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The loss of Spencer Dinwiddie is going to force Brooklyn to adjust on the fly, from lineups to rotations to tactics.
The Nets are trying out lineup combinations for the first time in games, before they’ve even practiced together. For better or worse, sink or swim, this is the way it’s going to be until they figure out what works.
It’s going to test rookie coach Steve Nash’s ability to lead his team, and Kevin Durant and Kyrie Irving’s ability to lift their teammates. They were tested Wednesday against Atlanta, and will be again in Friday’s rematch.
“It’s a big adjustment,” Joe Harris said. “You lose a player like Spencer and it’s going to take time for everyone to get used to it. Even the first unit we had [Wednesday], it’s the first time that group of five had ever played together, even in practice. We don’t have the luxury of being able to figure it out through practice, and we’re going to have to learn over the course of the season.”
That lineup — with Timothe Luwawu-Cabarrot replacing Dinwiddie, and starting alongside Irving, Harris, Durant and center DeAndre Jordan — hadn’t even practiced as a unit before starting Wednesday. Their results were predictable, finishing a minus-10 in just 13 minutes.
“There’s so many attributes to Spencer that are important and valuable to our team outside of points, rebounds, assists. It’s a big loss because of his versatility, skill set, size, speed, defensive ability. We’ll miss him dearly,” Nash said. “We’re going to see a lot of different lineups, different combinations. I don’t think it’s something we can continually overanalyze. We’re just going to have to roll with what we think is best on that night or in that stretch, and continue to grow.
“Maybe we need to start to create more structure at times. Another player out there that can handle scenarios and situations with his playmaking or point guard skills is really valuable depending on the matchups and the lineups. So I don’t know that we’ll philosophically change a lot, but maybe we have to guide certain units and lineups more than we did in the past with the loss of Spencer for sure.”
That’s going to include separating Durant and Irving more than the 22 seconds they had played apart before Wednesday.
Staggering them against Atlanta kept an elite player on the court, buoyed the level of the other Nets and helped mitigate the loss of Dinwiddie, their Swiss Army knife.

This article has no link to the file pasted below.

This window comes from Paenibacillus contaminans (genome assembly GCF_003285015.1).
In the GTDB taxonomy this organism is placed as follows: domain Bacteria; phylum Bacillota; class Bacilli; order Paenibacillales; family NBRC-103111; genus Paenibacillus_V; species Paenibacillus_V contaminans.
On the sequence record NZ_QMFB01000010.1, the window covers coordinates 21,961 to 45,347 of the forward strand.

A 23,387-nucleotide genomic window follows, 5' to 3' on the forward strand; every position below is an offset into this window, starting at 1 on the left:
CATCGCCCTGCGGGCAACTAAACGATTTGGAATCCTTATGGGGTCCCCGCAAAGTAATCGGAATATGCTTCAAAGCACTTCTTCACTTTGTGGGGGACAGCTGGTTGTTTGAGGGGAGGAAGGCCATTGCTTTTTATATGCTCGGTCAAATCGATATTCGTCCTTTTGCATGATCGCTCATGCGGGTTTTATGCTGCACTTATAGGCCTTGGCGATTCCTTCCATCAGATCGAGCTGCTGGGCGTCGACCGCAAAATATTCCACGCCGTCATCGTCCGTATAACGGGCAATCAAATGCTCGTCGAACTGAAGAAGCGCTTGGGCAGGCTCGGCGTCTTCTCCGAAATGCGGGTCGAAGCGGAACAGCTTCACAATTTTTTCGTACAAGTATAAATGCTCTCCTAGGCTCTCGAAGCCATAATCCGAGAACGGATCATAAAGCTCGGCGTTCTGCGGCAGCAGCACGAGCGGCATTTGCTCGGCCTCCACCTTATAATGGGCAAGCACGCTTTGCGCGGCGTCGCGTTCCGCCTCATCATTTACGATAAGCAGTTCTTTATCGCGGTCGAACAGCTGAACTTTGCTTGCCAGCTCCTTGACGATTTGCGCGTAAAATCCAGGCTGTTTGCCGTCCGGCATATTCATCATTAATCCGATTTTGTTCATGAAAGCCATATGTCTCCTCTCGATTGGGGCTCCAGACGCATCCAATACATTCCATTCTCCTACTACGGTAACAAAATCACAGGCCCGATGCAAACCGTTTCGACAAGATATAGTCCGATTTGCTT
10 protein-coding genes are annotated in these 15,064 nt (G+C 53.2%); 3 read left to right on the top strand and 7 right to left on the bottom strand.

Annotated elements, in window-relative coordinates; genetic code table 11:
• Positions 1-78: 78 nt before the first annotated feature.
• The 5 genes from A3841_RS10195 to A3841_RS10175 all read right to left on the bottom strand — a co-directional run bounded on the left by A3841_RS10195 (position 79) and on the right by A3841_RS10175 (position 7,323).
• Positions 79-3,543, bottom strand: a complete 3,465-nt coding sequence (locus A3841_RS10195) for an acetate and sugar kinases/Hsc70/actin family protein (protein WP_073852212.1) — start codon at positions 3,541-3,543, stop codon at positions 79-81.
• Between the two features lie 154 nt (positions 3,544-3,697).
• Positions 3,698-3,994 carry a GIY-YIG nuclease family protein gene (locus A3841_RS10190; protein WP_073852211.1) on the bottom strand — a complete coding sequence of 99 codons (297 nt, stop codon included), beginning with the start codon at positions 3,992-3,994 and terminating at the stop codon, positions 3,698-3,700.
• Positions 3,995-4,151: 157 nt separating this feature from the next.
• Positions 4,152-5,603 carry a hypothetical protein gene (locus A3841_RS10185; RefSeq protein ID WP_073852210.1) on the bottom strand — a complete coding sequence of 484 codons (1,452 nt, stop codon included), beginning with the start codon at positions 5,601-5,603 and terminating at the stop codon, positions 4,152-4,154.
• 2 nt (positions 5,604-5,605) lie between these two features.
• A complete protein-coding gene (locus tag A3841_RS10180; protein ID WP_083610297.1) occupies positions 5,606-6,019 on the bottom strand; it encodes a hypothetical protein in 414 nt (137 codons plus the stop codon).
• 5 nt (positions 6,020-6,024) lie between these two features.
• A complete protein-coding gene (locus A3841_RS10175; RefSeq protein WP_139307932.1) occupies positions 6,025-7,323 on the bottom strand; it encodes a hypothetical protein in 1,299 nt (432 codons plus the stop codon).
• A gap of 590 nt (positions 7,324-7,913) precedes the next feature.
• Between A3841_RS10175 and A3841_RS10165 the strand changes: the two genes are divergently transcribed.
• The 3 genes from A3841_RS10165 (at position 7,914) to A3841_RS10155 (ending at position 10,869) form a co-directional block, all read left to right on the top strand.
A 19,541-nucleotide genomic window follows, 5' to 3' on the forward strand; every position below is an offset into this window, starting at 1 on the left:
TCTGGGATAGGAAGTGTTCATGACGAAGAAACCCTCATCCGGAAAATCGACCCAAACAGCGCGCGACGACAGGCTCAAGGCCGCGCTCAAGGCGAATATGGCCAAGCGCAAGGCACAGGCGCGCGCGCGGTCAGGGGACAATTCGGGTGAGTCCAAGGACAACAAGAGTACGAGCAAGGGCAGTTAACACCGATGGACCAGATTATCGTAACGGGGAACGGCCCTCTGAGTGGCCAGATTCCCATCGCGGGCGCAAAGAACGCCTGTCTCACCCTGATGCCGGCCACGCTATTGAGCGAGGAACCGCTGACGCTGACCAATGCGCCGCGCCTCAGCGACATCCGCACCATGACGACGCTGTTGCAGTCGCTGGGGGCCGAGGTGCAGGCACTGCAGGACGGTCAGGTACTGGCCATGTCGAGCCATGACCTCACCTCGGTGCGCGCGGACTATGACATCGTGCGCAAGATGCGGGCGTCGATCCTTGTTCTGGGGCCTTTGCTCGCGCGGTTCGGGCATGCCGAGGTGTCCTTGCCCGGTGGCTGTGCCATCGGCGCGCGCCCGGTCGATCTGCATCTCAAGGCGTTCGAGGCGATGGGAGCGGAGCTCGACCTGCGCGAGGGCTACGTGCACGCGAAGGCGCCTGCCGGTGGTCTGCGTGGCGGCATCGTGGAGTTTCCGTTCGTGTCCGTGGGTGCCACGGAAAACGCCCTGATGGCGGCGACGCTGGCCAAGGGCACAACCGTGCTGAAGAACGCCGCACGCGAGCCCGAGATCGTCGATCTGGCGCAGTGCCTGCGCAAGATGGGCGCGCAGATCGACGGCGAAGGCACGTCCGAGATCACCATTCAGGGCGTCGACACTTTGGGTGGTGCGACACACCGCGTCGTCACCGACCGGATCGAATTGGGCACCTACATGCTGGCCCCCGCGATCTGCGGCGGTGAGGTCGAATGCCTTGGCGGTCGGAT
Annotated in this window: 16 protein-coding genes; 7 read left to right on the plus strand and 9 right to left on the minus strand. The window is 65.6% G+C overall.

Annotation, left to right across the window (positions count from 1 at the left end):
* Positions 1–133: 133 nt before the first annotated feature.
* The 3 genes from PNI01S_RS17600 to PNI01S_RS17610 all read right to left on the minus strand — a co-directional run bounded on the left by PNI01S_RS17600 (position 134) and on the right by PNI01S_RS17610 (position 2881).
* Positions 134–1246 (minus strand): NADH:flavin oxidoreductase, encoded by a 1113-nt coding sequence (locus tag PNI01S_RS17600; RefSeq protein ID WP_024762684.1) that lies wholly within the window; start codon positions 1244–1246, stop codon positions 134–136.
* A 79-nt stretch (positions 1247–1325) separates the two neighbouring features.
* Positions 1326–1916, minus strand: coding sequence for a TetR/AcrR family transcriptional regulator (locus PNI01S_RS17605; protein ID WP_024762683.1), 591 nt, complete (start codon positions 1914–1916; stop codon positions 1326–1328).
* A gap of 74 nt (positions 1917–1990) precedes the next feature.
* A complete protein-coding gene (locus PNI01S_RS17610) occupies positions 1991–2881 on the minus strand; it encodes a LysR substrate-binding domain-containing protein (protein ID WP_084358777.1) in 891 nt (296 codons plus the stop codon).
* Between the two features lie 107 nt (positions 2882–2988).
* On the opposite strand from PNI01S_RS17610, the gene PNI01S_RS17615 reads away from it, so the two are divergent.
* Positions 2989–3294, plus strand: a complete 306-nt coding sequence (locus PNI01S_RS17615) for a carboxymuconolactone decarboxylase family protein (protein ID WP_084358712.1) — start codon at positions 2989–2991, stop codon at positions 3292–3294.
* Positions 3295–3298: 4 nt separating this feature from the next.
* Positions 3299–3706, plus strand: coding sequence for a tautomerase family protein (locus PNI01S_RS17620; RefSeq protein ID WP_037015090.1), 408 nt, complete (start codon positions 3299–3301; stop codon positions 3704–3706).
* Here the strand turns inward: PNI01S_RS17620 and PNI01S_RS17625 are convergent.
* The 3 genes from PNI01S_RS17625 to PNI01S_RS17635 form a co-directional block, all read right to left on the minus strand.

“Dangerous, really dangerous now that we can have that many pieces,” Irving said. “Obviously, losing Spence was a big, big, big blow for us; huge, huge blow. After the game, I was realizing a lot of the ball-handling duties, a lot of the things I was relying on to have Spence out there in the lineup, we don’t have for a while.
“Now, we have to get another group of guys together in terms of finding that synergy to be able to carry on throughout the rest of the games. So, I’m looking forward to that growth.”
Though Durant and Irving did combine for 33 points in the fourth quarter to rally the Nets, they were used throughout the night with different lineups that they never played alongside or spent limited time with.
With Dinwiddie gone, the most effective lineup left has been with Luwawu-Cabarrot standing in for him and Jarrett Allen replacing Jordan, a plus-13 in 18 minutes. It was also their most effective lineup Wednesday against Atlanta.
The feeling-out process surely will involve growing pains, but they’re pains the Nets hope will make them better in the long run.
“I hope it makes us dangerous, but I just think it’s important. It gives us the best chance to sustain good basketball throughout the game and have balance in our lineups,” Nash said. “I’d have thought we would’ve gotten there anyways, even if Spencer was healthy. Now it’s even more important to get there a little quicker and feel out how we can stagger minutes and ball handlers and playmakers.”